Countdown to John Wilson Drive decision

Walkers, runners, dogs, cyclists, roller-bladers and skate boarders, pictured last year on John...
Walkers, runners, dogs, cyclists, roller-bladers and skate boarders, pictured last year on John Wilson Ocean Dr. Photo by Stephen Jaquiery.
Dunedin city councillors will next month decide the final fate of John Wilson Ocean Dr - again.

If the decision to reopen the road to traffic at certain times of the day - as decided last year after extensive public debate and consultation - goes ahead, it is hoped road will be resealed by the end of the year and reopened to vehicles in early 2013.

Walkers, runners, dogs, cyclists, roller-bladers and skate boarders, pictured last year on John...
Walkers, runners, dogs, cyclists, roller-bladers and skate boarders, pictured last year on John Wilson Ocean Dr. Photo by Stephen Jaquiery.
Councillors voted last year to reopen the road, closed since 2006, to vehicles from 11am to 2pm on weekdays, subject to resealing, installation of speed humps and a 30kmh speed limit.

The road would be opened and closed each weekday by council security staff.

The road works were scheduled for the 2012-13 financial year, but councillors were told in June that would depend on the council receiving enough subsidy from the New Zealand Transport Agency to cover its whole minor improvements programme for the year.

Subsidies were announced last week and parks and recreation manager Lisa Wheeler confirmed the funds were available to do the work on John Wilson Ocean Dr this financial year.

Despite the decision on the road's future last year, councillors instructed staff in June to investigate two more ideas that surfaced in public submissions on the long-term plan.

The ideas were to use the money set aside for speed humps on the road for a card-access barrier arm instead; or use the road as a training area for Nordic-style cross-country ski dog training.

Ms Wheeler said staff had investigated the card-access barrier idea, put forward by the John Wilson Promenaders, "but everyone spoken to said don't do it".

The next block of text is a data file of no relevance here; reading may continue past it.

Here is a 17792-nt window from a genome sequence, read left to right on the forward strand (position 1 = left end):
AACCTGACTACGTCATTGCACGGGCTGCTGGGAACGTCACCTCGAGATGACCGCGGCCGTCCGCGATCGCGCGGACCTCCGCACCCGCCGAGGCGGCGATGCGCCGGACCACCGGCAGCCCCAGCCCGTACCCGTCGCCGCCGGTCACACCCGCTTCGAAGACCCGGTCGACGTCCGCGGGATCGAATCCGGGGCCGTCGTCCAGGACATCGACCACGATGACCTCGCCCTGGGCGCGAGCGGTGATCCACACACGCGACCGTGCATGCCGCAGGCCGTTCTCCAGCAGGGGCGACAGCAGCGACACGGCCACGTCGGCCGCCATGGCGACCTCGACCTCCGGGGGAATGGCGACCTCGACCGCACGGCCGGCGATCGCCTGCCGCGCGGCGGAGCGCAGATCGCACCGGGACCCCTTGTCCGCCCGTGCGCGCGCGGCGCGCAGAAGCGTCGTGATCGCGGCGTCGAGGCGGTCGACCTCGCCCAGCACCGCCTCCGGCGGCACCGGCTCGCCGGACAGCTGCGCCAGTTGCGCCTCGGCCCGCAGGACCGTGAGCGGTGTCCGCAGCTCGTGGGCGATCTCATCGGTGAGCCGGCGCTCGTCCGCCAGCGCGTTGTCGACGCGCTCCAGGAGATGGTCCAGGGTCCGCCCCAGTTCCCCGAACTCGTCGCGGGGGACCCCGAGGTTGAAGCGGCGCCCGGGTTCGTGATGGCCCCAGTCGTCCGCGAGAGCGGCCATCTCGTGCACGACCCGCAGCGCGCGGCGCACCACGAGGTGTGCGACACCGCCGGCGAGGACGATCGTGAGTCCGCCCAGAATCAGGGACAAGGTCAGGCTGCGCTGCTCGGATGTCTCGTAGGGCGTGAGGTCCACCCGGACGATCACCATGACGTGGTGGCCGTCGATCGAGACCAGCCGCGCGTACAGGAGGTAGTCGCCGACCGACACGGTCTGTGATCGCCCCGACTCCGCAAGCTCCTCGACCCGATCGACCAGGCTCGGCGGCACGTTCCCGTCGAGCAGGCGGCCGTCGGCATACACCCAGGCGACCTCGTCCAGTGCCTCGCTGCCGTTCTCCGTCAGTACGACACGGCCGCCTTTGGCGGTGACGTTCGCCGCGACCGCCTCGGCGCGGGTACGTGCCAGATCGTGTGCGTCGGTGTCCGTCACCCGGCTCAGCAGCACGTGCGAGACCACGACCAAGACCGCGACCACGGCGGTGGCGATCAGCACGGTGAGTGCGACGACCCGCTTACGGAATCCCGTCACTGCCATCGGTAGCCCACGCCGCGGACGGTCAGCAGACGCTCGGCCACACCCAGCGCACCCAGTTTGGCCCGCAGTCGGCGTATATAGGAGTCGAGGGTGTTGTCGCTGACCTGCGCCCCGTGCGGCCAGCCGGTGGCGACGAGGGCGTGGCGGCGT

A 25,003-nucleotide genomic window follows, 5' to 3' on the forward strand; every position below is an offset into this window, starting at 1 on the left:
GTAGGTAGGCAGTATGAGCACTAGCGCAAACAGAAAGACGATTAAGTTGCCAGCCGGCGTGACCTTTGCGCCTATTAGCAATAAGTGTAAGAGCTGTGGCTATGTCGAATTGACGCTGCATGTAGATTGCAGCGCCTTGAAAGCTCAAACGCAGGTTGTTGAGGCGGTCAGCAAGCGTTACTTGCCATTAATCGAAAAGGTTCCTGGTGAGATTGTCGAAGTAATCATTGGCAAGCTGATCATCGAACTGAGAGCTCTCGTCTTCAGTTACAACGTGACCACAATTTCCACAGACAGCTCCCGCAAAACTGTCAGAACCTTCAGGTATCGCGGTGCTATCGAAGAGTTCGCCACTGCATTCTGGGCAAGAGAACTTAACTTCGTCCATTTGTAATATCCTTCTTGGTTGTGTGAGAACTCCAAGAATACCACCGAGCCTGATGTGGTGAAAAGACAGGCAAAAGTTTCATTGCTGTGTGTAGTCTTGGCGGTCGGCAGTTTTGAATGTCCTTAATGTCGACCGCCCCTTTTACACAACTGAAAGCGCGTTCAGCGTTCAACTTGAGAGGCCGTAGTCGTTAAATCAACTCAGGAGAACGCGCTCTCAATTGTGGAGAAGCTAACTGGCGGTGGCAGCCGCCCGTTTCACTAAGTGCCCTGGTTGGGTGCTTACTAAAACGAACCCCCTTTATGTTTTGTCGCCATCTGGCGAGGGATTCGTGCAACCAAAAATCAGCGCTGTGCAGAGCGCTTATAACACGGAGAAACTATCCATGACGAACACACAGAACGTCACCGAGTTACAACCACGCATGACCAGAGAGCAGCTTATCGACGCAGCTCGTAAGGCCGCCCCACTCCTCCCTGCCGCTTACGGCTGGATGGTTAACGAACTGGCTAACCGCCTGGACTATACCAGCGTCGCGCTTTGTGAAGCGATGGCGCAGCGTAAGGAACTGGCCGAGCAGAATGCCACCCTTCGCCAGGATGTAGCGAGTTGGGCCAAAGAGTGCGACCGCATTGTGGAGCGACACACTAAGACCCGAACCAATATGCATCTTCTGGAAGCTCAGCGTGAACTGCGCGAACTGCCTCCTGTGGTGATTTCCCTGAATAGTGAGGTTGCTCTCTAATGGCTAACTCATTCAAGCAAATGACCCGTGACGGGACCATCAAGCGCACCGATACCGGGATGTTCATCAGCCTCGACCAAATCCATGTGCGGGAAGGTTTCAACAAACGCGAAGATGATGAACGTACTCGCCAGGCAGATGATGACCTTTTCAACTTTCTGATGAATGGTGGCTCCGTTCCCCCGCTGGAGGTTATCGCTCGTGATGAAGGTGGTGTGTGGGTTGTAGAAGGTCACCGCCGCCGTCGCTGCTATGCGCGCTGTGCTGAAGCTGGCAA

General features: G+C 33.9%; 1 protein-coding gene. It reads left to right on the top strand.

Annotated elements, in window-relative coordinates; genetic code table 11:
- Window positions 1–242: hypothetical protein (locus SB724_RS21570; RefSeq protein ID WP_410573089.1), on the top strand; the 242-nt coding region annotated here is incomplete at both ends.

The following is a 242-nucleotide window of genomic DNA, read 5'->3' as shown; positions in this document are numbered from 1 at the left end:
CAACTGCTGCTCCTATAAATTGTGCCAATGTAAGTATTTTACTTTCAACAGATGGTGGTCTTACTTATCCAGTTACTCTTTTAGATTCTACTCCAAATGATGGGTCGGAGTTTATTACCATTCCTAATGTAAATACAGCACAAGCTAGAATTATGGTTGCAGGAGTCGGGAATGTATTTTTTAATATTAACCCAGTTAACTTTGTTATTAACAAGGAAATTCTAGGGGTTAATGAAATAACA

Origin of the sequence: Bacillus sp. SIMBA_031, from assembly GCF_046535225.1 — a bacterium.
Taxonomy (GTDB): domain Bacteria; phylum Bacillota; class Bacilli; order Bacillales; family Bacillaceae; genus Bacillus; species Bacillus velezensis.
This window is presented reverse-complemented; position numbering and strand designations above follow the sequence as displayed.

There was a particular issue with the barrier's susceptibility to vandalism. Councillors would be supplied with more detail next month, she said.

She intended to speak to Ski Dogs NZ in the next week to discuss its proposal to help fund a strip of the road to be sealed in exchange for its use as a Nordic-style cross-country ski dog training track.

That proposal depended on the road being closed to traffic, Ski Dogs NZ said in its submission.

Both it and a separate proposal to provide commercial donkey rides on the closed road were activities that would require special use licences - a process that was reasonably complicated, Ms Wheeler said.

The donkey-ride idea was first proposed to council staff last year by Dunedin Donkey Co-op secretary Jim Moffat, but no-one at the council was able to give further details on Friday, and Mr Moffat could not be contacted.

A public notice appeared in the ODT last week saying the co-op was in recess until further notice, after "the inability of the DCC staff to allow for a role for them" on John Wilson Ocean Dr.

Councillors will consider a report on road that considers the various proposals for it at the next meeting of the community development committee on October 15.

Council senior traffic engineer Ron Minnema said, depending on the councillors' decision, the road could be sealed by the end of the year.

It would not be reopened to traffic until all the required work was done, including the speed-limit change coming into effect.

The speed limit on John Wilson Ocean Dr will be discussed at a city council hearing on wider speed-limit changes on Wednesday.

A report to the hearings subcommittee says the proposal is that the new speed limits come into effect on February 1, 2013.

-debbie.porteous@odt.co.nz

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